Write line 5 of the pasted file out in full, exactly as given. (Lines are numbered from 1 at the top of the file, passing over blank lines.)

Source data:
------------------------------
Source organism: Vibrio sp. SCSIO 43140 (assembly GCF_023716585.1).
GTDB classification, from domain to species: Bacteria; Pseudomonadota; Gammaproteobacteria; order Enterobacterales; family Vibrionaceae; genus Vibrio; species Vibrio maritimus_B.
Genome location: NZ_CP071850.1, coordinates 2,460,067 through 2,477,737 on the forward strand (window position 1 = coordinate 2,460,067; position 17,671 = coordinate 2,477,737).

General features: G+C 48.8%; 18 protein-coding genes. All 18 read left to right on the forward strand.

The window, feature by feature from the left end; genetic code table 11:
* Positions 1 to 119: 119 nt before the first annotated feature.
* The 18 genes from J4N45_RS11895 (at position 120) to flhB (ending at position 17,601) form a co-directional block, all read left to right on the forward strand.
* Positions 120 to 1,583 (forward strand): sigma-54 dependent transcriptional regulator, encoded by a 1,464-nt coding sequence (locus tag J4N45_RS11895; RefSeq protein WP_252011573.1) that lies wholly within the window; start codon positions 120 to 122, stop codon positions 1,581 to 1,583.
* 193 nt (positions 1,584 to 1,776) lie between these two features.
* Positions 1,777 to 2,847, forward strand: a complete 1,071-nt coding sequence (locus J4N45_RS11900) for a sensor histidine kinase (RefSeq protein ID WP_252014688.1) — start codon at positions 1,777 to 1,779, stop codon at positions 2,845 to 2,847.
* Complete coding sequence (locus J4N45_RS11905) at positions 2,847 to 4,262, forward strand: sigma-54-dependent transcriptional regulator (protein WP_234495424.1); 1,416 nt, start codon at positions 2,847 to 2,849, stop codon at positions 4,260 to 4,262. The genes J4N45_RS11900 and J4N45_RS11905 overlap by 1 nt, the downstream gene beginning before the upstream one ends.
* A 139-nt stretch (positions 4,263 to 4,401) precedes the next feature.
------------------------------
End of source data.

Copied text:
The window, feature by feature from the left end; genetic code table 11: